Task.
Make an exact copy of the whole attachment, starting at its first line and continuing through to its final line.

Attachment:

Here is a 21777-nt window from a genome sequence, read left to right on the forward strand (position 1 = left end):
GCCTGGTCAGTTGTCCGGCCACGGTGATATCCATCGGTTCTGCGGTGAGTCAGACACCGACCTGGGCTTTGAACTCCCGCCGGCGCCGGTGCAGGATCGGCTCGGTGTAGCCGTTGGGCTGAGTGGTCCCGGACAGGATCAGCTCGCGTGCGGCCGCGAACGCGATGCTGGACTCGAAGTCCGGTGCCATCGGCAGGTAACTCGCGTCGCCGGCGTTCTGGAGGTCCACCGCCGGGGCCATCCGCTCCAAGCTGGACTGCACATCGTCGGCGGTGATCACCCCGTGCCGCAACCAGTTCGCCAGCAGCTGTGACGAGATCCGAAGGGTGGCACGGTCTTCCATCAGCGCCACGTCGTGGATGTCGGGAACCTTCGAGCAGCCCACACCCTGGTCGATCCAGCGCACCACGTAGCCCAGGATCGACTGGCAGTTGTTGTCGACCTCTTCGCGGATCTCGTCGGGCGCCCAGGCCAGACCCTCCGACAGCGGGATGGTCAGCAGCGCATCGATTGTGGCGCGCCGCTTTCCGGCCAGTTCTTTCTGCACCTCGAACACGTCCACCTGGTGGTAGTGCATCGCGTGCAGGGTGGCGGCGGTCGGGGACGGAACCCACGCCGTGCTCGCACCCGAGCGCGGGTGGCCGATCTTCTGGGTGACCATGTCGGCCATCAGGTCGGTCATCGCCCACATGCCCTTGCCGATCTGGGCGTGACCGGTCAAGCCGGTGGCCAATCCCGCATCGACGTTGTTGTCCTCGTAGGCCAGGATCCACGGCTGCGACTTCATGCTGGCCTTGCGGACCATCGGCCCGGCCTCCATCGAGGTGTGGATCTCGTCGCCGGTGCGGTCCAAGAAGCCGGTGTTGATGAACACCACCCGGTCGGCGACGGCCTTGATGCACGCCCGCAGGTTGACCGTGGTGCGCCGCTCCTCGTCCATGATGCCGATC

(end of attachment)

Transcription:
Here is a 21777-nt window from a genome sequence, read left to right on the forward strand (position 1 = left end):
GCCTGGTCAGTTGTCCGGCCACGGTGATATCCATCGGTTCTGCGGTGAGTCAGACACCGACCTGGGCTTTGAACTCCCGCCGGCGCCGGTGCAGGATCGGCTCGGTGTAGCCGTTGGGCTGAGTGGTCCCGGACAGGATCAGCTCGCGTGCGGCCGCGAACGCGATGCTGGACTCGAAGTCCGGTGCCATCGGCAGGTAACTCGCGTCGCCGGCGTTCTGGAGGTCCACCGCCGGGGCCATCCGCTCCAAGCTGGACTGCACATCGTCGGCGGTGATCACCCCGTGCCGCAACCAGTTCGCCAGCAGCTGTGACGAGATCCGAAGGGTGGCACGGTCTTCCATCAGCGCCACGTCGTGGATGTCGGGAACCTTCGAGCAGCCCACACCCTGGTCGATCCAGCGCACCACGTAGCCCAGGATCGACTGGCAGTTGTTGTCGACCTCTTCGCGGATCTCGTCGGGCGCCCAGGCCAGACCCTCCGACAGCGGGATGGTCAGCAGCGCATCGATTGTGGCGCGCCGCTTTCCGGCCAGTTCTTTCTGCACCTCGAACACGTCCACCTGGTGGTAGTGCATCGCGTGCAGGGTGGCGGCGGTCGGGGACGGAACCCACGCCGTGCTCGCACCCGAGCGCGGGTGGCCGATCTTCTGGGTGACCATGTCGGCCATCAGGTCGGTCATCGCCCACATGCCCTTGCCGATCTGGGCGTGACCGGTCAAGCCGGTGGCCAATCCCGCATCGACGTTGTTGTCCTCGTAGGCCAGGATCCACGGCTGCGACTTCATGCTGGCCTTGCGGACCATCGGCCCGGCCTCCATCGAGGTGTGGATCTCGTCGCCGGTGCGGTCCAAGAAGCCGGTGTTGATGAACACCACCCGGTCGGCGACGGCCTTGATGCACGCCCGCAGGTTGACCGTGGTGCGCCGCTCCTCGTCCATGATGCCGATC